Sustainability in Biobanking

  • Maram Abdaljaleel
  • Elyse J. Singer
  • William H. YongEmail author
Part of the Methods in Molecular Biology book series (MIMB, volume 1897)


Biobanks are storage places for biospecimens that can be used for current and future scientific research. Biospecimens are exceptional sources of biological data that can be potentially translated from molecular and genetic information to clinically relevant treatment modalities. Examples of such biospecimens include, but are not limited to, blood, skin, hair, saliva, stem cells, DNA, and RNA. The volume of biospecimens worldwide continues to grow at an extraordinary rate posing a challenge for biobanks to manage this growth. Due to the vital role of biobanks in research, an understanding of biobanking sustainability is important. Simply starting to collect biospecimens without strategic planning and cost analysis can lead to failure. Components vital to sustainability include fostering public support, cost-effective banking, funding development, standardized protocols, and interoperability.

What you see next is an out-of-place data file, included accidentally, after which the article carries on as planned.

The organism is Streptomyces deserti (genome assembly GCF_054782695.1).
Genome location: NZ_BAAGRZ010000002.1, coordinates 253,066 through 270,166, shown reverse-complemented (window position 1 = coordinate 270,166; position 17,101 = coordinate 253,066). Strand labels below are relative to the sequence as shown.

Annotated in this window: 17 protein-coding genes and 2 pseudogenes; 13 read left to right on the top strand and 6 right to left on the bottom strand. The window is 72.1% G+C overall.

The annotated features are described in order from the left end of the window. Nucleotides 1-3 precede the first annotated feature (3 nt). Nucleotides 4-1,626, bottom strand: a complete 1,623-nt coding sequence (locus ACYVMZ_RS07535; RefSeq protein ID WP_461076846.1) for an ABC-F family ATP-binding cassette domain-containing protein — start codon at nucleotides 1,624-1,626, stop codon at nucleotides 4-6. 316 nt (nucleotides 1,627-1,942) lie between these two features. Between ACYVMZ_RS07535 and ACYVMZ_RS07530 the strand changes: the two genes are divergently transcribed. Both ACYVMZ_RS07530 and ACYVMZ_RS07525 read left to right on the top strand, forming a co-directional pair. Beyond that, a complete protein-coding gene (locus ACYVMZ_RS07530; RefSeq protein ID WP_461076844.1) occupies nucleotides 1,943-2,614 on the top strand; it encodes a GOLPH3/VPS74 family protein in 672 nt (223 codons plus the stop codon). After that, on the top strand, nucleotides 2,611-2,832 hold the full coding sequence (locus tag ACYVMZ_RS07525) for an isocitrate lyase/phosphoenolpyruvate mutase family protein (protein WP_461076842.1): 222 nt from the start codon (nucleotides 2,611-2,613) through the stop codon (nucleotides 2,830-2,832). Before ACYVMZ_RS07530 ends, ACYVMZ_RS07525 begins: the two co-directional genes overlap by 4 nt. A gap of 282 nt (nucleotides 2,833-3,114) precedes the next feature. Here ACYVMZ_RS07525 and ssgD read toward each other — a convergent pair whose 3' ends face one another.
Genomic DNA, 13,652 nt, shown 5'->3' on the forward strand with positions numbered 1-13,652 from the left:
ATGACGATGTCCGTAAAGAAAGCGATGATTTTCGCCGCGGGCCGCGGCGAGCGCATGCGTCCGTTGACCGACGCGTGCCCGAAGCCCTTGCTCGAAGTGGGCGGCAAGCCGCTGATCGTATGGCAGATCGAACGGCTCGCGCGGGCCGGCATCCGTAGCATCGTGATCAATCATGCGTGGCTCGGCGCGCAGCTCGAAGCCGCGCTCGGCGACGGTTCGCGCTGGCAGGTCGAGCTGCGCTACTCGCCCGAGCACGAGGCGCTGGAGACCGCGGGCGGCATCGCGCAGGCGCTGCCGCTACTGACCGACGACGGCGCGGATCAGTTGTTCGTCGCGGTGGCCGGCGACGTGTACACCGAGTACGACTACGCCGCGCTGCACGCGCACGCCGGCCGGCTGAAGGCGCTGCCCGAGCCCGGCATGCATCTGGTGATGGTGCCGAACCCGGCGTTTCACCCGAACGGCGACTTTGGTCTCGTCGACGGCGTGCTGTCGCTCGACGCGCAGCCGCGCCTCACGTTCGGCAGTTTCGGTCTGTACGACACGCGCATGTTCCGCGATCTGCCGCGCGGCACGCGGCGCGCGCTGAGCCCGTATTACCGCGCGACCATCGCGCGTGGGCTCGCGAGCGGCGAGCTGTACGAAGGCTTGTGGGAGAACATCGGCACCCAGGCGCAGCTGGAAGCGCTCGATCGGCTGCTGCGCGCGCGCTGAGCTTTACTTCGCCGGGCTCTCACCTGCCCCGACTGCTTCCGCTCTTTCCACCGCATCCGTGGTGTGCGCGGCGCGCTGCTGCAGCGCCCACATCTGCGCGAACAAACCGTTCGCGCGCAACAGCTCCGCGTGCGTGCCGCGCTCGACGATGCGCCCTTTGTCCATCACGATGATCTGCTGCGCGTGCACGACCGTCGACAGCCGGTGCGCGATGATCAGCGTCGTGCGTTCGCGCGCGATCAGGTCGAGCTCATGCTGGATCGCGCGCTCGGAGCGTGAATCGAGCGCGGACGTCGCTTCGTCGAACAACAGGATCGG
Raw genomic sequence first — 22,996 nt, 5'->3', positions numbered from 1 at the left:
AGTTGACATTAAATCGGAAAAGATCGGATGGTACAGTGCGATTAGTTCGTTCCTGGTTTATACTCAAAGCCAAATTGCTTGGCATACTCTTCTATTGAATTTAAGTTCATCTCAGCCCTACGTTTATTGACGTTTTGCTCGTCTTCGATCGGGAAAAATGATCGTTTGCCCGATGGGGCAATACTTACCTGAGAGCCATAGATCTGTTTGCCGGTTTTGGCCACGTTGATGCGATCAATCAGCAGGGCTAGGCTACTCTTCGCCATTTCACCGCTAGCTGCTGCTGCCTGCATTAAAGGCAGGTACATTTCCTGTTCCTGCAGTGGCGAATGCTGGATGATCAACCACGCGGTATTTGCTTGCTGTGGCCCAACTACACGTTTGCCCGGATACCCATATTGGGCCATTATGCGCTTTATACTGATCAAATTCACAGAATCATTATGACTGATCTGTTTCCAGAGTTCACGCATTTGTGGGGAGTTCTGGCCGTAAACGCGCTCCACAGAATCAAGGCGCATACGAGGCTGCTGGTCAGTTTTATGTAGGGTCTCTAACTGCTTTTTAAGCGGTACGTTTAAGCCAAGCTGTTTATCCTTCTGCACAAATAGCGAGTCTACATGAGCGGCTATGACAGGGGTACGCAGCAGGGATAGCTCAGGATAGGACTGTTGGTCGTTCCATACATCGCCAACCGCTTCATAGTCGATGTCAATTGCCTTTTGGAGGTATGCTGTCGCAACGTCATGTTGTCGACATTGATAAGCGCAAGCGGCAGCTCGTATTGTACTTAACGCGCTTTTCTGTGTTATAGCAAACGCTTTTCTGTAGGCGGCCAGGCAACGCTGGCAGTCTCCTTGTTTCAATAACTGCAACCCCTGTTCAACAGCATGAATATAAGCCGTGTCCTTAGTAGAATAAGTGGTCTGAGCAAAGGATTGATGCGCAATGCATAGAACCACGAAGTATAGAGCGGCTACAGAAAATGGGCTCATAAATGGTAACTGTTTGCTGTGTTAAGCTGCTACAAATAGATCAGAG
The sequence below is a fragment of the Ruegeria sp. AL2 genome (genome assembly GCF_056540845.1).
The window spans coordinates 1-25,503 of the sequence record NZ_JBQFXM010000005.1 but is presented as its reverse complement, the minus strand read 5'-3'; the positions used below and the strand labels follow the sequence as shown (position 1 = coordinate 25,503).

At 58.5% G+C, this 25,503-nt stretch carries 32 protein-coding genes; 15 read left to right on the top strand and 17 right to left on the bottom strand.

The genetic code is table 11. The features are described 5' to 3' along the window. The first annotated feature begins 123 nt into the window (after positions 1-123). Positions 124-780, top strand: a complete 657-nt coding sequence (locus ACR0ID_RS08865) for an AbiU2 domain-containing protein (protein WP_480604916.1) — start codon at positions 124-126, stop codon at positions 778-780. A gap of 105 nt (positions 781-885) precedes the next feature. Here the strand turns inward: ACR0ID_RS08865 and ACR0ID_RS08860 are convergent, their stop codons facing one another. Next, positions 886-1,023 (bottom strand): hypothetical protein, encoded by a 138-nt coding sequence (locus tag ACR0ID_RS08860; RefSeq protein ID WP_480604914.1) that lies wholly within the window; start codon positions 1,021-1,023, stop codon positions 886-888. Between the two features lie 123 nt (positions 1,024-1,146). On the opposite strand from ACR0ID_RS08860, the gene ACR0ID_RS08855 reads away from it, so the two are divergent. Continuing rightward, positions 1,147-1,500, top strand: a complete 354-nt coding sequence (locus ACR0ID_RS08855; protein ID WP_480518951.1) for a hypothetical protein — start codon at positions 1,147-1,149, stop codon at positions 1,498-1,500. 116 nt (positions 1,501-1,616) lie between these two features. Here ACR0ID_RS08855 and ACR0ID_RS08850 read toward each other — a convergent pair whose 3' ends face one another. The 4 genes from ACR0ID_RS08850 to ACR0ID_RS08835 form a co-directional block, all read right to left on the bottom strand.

Key words

Biobank Biospecimens Sustainability Interoperability Standards Accreditation 



This work was supported in part by NIH:NCI P50-CA211015, NIH:NIMH U24 MH100929, the Art of the Brain Foundation, and the Henry E. Singleton Brain Cancer Research Program.


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Copyright information

© Springer Science+Business Media, LLC, part of Springer Nature 2019

Authors and Affiliations

  • Maram Abdaljaleel
    • 1
  • Elyse J. Singer
    • 2
  • William H. Yong
    • 1
    • 3
    • 4
    Email author
  1. 1.Division of Neuropathology, Department of Pathology and Laboratory MedicineDavid Geffen School of Medicine at UCLALos AngelesUSA
  2. 2.Department of NeurologyDavid Geffen School of Medicine at UCLALos AngelesUSA
  3. 3.Brain Tumor Translational ResourceDavid Geffen School of Medicine at UCLALos AngelesUSA
  4. 4.Jonsson Comprehensive Cancer CenterDavid Geffen School of Medicine at UCLALos AngelesUSA

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